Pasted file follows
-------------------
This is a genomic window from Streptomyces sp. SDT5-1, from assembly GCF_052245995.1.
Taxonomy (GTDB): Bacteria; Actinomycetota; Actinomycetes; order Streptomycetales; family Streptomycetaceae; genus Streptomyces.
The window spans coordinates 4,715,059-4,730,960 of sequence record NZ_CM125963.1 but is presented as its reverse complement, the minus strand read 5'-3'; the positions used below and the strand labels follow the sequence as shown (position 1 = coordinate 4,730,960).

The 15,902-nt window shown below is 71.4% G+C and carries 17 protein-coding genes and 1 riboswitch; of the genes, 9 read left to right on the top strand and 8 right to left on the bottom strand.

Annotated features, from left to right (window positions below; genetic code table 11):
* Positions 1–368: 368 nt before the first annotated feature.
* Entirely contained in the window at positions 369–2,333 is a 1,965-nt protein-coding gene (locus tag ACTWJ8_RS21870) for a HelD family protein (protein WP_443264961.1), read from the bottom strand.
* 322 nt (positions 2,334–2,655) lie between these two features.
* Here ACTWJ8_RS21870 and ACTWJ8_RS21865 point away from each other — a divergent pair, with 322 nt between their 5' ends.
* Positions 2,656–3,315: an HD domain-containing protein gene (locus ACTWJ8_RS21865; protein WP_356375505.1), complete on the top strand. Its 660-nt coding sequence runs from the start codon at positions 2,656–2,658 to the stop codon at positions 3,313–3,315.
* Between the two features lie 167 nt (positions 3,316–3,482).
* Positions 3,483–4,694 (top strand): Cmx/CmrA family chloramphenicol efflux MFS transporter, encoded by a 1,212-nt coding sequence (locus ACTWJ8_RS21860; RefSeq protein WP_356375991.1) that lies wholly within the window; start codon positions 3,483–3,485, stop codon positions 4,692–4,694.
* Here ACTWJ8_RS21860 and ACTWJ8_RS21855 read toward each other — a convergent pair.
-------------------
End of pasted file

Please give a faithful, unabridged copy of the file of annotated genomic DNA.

This is a genomic window from Streptomyces sp. SDT5-1, from assembly GCF_052245995.1.
Taxonomy (GTDB): Bacteria; Actinomycetota; Actinomycetes; order Streptomycetales; family Streptomycetaceae; genus Streptomyces.
The window spans coordinates 4,715,059-4,730,960 of sequence record NZ_CM125963.1 but is presented as its reverse complement, the minus strand read 5'-3'; the positions used below and the strand labels follow the sequence as shown (position 1 = coordinate 4,730,960).

The 15,902-nt window shown below is 71.4% G+C and carries 17 protein-coding genes and 1 riboswitch; of the genes, 9 read left to right on the top strand and 8 right to left on the bottom strand.

Annotated features, from left to right (window positions below; genetic code table 11):
* Positions 1–368: 368 nt before the first annotated feature.
* Entirely contained in the window at positions 369–2,333 is a 1,965-nt protein-coding gene (locus tag ACTWJ8_RS21870) for a HelD family protein (protein WP_443264961.1), read from the bottom strand.
* 322 nt (positions 2,334–2,655) lie between these two features.
* Here ACTWJ8_RS21870 and ACTWJ8_RS21865 point away from each other — a divergent pair, with 322 nt between their 5' ends.
* Positions 2,656–3,315: an HD domain-containing protein gene (locus ACTWJ8_RS21865; protein WP_356375505.1), complete on the top strand. Its 660-nt coding sequence runs from the start codon at positions 2,656–2,658 to the stop codon at positions 3,313–3,315.
* Between the two features lie 167 nt (positions 3,316–3,482).
* Positions 3,483–4,694 (top strand): Cmx/CmrA family chloramphenicol efflux MFS transporter, encoded by a 1,212-nt coding sequence (locus ACTWJ8_RS21860; RefSeq protein WP_356375991.1) that lies wholly within the window; start codon positions 3,483–3,485, stop codon positions 4,692–4,694.
* Here ACTWJ8_RS21860 and ACTWJ8_RS21855 read toward each other — a convergent pair.